What Maps Get Wrong About The World — And How It Happened

Published March 9, 2016
Updated January 30, 2018

Most people believe that maps show the "truth" of the physical world. But how much are we really getting wrong?

What Maps Get Wrong About The World

Image Source: Pixabay

March 9th marks the birth of Amerigo Vespucci, the Italian cartographer and explorer whose life’s work (and surname) contributed to the naming of North and South America.

In addition to that noteworthy entry on his resumé, Vespucci was also the first person to demonstrate that Brazil was not necessarily east of Asia, but a whole “new world” — or at least that’s what he thought he saw upon arriving at Rio de la Plata and Rio de Janeiro at the turn of the 16th century.

As Vespucci’s assertions make clear, people tend to believe that what they see is the truth — and the same holds for maps. But when we look at a map of the world, we are looking at a flat projection of Earth, a sphere, which means that some distortion is inevitable.

In many cases, we don’t take that into account, undoubtedly skewing our perceptions of the planet, which can shape what – or where – we value. Let’s take a look at what maps get wrong, and how they affect our understanding of the world.

1. Mercator’s Representation Of Africa, Or The “Greenland Problem”

Mercator Projection

An example of the Mercator Projection. Image Source: Wikipedia

The most commonly used representation of Earth is the UTM, or Universal Transversal Mercator conformal projection, named after Flemish cartographer and geographer Gerardus Mercator.

The UTM map respects a physical space’s shape, but not its actual size, cartographer Miguel Ángel Rodríguez explains. “Mercator is a conformed projection,” he says. “It respects angles and forms, but does not respect distances and areas.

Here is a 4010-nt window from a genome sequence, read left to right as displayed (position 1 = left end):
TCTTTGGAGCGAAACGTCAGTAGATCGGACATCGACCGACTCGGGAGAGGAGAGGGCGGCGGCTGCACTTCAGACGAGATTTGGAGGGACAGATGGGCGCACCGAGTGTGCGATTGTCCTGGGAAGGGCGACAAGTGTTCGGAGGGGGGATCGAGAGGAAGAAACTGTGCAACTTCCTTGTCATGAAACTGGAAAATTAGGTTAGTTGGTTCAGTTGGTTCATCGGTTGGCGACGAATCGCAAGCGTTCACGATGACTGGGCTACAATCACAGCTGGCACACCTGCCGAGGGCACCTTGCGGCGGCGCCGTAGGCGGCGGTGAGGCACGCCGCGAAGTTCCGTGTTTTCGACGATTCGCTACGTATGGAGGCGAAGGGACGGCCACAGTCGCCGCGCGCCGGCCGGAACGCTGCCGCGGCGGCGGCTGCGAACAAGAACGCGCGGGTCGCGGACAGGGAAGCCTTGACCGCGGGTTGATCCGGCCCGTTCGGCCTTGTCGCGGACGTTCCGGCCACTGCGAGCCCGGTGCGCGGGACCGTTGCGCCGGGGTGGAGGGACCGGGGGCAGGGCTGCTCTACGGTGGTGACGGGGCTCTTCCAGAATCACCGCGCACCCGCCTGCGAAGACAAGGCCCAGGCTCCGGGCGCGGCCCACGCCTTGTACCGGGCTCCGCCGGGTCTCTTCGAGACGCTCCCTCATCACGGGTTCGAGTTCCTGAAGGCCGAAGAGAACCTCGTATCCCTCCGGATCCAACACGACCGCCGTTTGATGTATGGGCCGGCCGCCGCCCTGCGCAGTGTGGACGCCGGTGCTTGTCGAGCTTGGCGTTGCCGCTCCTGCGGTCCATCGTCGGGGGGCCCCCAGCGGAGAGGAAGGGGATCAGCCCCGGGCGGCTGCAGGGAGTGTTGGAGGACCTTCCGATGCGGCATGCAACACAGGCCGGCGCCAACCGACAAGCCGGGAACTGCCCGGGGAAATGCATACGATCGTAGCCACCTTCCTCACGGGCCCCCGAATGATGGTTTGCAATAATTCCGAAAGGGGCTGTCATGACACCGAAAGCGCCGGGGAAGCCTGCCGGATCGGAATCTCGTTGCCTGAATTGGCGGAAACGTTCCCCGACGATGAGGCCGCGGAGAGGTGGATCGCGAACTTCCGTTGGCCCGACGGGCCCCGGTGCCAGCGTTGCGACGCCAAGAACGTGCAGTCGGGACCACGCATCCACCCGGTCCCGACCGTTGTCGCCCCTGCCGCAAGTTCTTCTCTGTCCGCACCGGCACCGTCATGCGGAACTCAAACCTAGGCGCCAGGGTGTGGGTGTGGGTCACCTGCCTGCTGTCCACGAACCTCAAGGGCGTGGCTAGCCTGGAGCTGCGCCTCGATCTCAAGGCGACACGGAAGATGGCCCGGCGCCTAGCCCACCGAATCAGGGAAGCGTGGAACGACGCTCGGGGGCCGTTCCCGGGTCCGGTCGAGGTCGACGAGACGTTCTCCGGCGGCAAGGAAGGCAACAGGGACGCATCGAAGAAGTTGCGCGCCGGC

“[Since] it represents a sphere on a rectangular flat map, it can’t be perfect, but that’s the problem that cartography solves with projections,” he adds. “For our daily use, UTM is the most accurate representation of the world. For somebody who sails, somebody who flies, and regular people, we all use different representations of the earth, but for daily use UTM is the best one.”

But this cylindrical representation, which Mercator made in 1569, also generates a lot of debate over what is called the “Greenland problem.” Why does this island of 0.8 million square miles appear to be nearly the same size as Africa, which measures 11.6 million square miles?

Some say that it has to do with the time in which Mercator made his map, and for whom he made it: The cartographer made his map in the 16th century, and for European mariners simply trying to get from A to B by drawing a straight line, it was useful to depict Europe as larger than it actually was.

Others look at Mercator’s skewed sizing as a remnant of colonialism. Our historical perception of the world, especially of developing countries in the Southern Hemisphere, has been heavily influenced by the Mercator representation.

Through disproportionate sizing, critics say that this projection can have the effect of suggesting that some regions — such as Europe — are more important than others, like the African continent.

In 1973, German filmmaker and journalist Arno Peters went so far as to say that the Mercator projection was racist, believing that “this error led many in the developed world to ignore the struggles of the larger, poorer nations near the equator.”

Teresa Cantero
Teresa is a freelance journalist and former Fulbright scholar now based in Spain. She has an M.S. in Global Affairs from New York University and a Bachelors in Journalism from the Universidad de Navarra.
Savannah Cox
Savannah Cox holds a Master's in International Affairs from The New School as well as a PhD from the University of California, Berkeley, and now serves as an Assistant Professor at the University of Sheffield. Her work as a writer has also appeared on DNAinfo.